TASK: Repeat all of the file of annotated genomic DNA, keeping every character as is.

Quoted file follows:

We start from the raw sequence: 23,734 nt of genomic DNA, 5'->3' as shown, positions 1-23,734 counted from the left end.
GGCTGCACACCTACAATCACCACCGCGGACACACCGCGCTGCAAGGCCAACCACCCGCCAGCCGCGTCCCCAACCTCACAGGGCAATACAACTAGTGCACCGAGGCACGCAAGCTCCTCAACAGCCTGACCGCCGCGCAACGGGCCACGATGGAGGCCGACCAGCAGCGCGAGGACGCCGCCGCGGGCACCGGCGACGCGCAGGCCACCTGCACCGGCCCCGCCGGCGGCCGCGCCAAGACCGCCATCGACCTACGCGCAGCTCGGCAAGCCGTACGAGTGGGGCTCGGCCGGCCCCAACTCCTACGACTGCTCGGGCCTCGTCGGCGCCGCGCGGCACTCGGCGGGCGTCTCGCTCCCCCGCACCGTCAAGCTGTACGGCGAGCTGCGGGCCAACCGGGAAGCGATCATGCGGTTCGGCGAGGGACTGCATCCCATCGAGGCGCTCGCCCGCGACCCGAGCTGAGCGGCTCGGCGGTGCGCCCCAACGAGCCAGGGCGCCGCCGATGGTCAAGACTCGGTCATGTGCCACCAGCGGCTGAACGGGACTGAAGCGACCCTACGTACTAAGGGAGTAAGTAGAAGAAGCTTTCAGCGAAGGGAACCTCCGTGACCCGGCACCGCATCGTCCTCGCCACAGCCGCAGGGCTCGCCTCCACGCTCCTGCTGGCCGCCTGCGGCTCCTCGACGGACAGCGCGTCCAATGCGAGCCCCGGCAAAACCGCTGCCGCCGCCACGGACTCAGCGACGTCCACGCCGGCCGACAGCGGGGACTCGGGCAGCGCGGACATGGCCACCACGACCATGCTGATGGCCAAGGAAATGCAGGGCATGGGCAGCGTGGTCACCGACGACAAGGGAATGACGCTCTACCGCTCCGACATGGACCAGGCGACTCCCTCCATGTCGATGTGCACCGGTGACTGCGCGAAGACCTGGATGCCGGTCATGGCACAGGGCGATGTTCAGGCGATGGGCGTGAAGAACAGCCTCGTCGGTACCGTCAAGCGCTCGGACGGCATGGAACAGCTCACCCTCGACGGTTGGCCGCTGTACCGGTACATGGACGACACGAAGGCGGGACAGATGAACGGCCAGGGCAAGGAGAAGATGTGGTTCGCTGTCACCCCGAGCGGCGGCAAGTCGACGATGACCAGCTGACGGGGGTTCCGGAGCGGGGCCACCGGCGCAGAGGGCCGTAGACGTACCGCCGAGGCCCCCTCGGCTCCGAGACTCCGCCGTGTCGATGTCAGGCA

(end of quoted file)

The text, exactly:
We start from the raw sequence: 23,734 nt of genomic DNA, 5'->3' as shown, positions 1-23,734 counted from the left end.
GGCTGCACACCTACAATCACCACCGCGGACACACCGCGCTGCAAGGCCAACCACCCGCCAGCCGCGTCCCCAACCTCACAGGGCAATACAACTAGTGCACCGAGGCACGCAAGCTCCTCAACAGCCTGACCGCCGCGCAACGGGCCACGATGGAGGCCGACCAGCAGCGCGAGGACGCCGCCGCGGGCACCGGCGACGCGCAGGCCACCTGCACCGGCCCCGCCGGCGGCCGCGCCAAGACCGCCATCGACCTACGCGCAGCTCGGCAAGCCGTACGAGTGGGGCTCGGCCGGCCCCAACTCCTACGACTGCTCGGGCCTCGTCGGCGCCGCGCGGCACTCGGCGGGCGTCTCGCTCCCCCGCACCGTCAAGCTGTACGGCGAGCTGCGGGCCAACCGGGAAGCGATCATGCGGTTCGGCGAGGGACTGCATCCCATCGAGGCGCTCGCCCGCGACCCGAGCTGAGCGGCTCGGCGGTGCGCCCCAACGAGCCAGGGCGCCGCCGATGGTCAAGACTCGGTCATGTGCCACCAGCGGCTGAACGGGACTGAAGCGACCCTACGTACTAAGGGAGTAAGTAGAAGAAGCTTTCAGCGAAGGGAACCTCCGTGACCCGGCACCGCATCGTCCTCGCCACAGCCGCAGGGCTCGCCTCCACGCTCCTGCTGGCCGCCTGCGGCTCCTCGACGGACAGCGCGTCCAATGCGAGCCCCGGCAAAACCGCTGCCGCCGCCACGGACTCAGCGACGTCCACGCCGGCCGACAGCGGGGACTCGGGCAGCGCGGACATGGCCACCACGACCATGCTGATGGCCAAGGAAATGCAGGGCATGGGCAGCGTGGTCACCGACGACAAGGGAATGACGCTCTACCGCTCCGACATGGACCAGGCGACTCCCTCCATGTCGATGTGCACCGGTGACTGCGCGAAGACCTGGATGCCGGTCATGGCACAGGGCGATGTTCAGGCGATGGGCGTGAAGAACAGCCTCGTCGGTACCGTCAAGCGCTCGGACGGCATGGAACAGCTCACCCTCGACGGTTGGCCGCTGTACCGGTACATGGACGACACGAAGGCGGGACAGATGAACGGCCAGGGCAAGGAGAAGATGTGGTTCGCTGTCACCCCGAGCGGCGGCAAGTCGACGATGACCAGCTGACGGGGGTTCCGGAGCGGGGCCACCGGCGCAGAGGGCCGTAGACGTACCGCCGAGGCCCCCTCGGCTCCGAGACTCCGCCGTGTCGATGTCAGGCA